Scientists have found the brain regions that decide where we look, and where to direct our eyes when we’re faced with a difficult choice, such as looking someone straight in the eye or looking away.
According to research published today in Current Biology, the team from Imperial College London and University College London, have found that different areas of the brain are active when we freely select where to look, and when we change our mind and look elsewhere.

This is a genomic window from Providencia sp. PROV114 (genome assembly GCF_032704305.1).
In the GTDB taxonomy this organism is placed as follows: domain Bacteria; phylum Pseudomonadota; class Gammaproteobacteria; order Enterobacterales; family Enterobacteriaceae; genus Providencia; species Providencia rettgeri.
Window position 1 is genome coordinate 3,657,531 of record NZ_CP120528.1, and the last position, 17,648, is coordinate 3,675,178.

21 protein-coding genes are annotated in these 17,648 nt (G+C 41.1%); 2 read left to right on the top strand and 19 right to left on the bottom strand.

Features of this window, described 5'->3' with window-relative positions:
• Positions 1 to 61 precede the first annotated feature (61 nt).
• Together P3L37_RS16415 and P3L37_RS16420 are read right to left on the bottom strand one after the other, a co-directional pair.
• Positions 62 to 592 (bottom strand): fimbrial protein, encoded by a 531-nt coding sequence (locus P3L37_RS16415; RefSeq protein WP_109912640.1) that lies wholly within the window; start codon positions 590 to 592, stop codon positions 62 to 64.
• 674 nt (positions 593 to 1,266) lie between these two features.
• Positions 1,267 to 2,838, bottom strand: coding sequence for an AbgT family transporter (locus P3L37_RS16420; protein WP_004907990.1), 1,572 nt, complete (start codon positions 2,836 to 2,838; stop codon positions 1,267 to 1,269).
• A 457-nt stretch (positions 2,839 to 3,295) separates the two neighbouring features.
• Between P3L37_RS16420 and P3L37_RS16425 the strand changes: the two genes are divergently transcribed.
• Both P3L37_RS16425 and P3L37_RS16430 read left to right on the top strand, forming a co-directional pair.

Using magnetic resonance imaging (MRI), the researchers discovered two distinct areas within the medial frontal cortex of the brain. One became active when a free choice was made, while the other responded to situations of conflict, when one plan had to be discarded in favour of an alternative.
Tony Stephenson | alfa
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